Technology development works very differently from the way government programs are launched, managed — and ended. There are lessons for government in the way the gadgets we use are created.
Most of us expect increasing sophistication in our technology. And generally, over time, we’ve gotten it. We’ve gone from large mainframes to today’s smartphones, which carry more computing power than NASA used to send a man to the moon.
In getting to this point, we’ve abandoned outdated technologies. Music is a perfect example: We abandoned eight-tracks for cassettes and cassettes for CDs, and then left CDs behind for MP3s.
This sort of pruning comes naturally in free markets, through what economist Joseph Schumpeter called “creative destruction.” It helps technology evolve and provide the services and functions we expect.
But what if markets didn’t evolve in this way? Imagine a world in which a new smartphone is delayed because it has to integrate with a mainframe computer from 1980. It sounds ridiculous, but that’s essentially how government too often works.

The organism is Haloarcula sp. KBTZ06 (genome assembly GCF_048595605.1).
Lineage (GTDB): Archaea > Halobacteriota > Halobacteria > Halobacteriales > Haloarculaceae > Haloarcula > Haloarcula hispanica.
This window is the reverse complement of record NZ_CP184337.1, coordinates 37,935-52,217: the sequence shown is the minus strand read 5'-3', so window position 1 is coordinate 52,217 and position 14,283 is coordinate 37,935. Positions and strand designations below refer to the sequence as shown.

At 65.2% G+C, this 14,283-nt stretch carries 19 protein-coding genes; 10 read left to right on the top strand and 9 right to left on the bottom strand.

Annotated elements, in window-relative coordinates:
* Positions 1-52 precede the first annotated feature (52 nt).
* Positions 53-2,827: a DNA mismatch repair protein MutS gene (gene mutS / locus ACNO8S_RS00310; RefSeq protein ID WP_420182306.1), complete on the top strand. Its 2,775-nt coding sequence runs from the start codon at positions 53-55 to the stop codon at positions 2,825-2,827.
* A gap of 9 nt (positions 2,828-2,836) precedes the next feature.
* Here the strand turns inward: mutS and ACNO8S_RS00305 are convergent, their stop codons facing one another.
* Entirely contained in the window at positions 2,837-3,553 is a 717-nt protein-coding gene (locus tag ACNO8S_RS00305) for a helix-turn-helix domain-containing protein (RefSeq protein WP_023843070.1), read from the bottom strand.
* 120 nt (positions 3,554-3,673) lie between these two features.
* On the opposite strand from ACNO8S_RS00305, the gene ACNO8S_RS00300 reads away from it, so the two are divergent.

Promoters of innovative models in government must battle antiquated regulations and bureaucratic inertia. Governments almost never do the pruning needed to make room for new growth.
What would happen if we applied the principles of technology development to government programs? How might government operate differently?
Plug and Play
Today, all too many programs outlive their usefulness. Dismantling or redesigning large government programs is a Herculean task — one that prevents an efficient response to rapid shifts in society, technology and the economy. What we need is a way to rapidly disassemble and rearrange elements of government programs that no longer make sense.
The software world calls this “modular development.” All the parts work together, but at the same time any piece can be added or removed without rendering the full system unusable. Salesforce. for example, is a customer-relationship-management software system that offers more than 3 million customers different product modules to help them boost sales. As the customers’ needs change, they can add and remove the different modules quickly and easily, without handicapping the other modules. Read More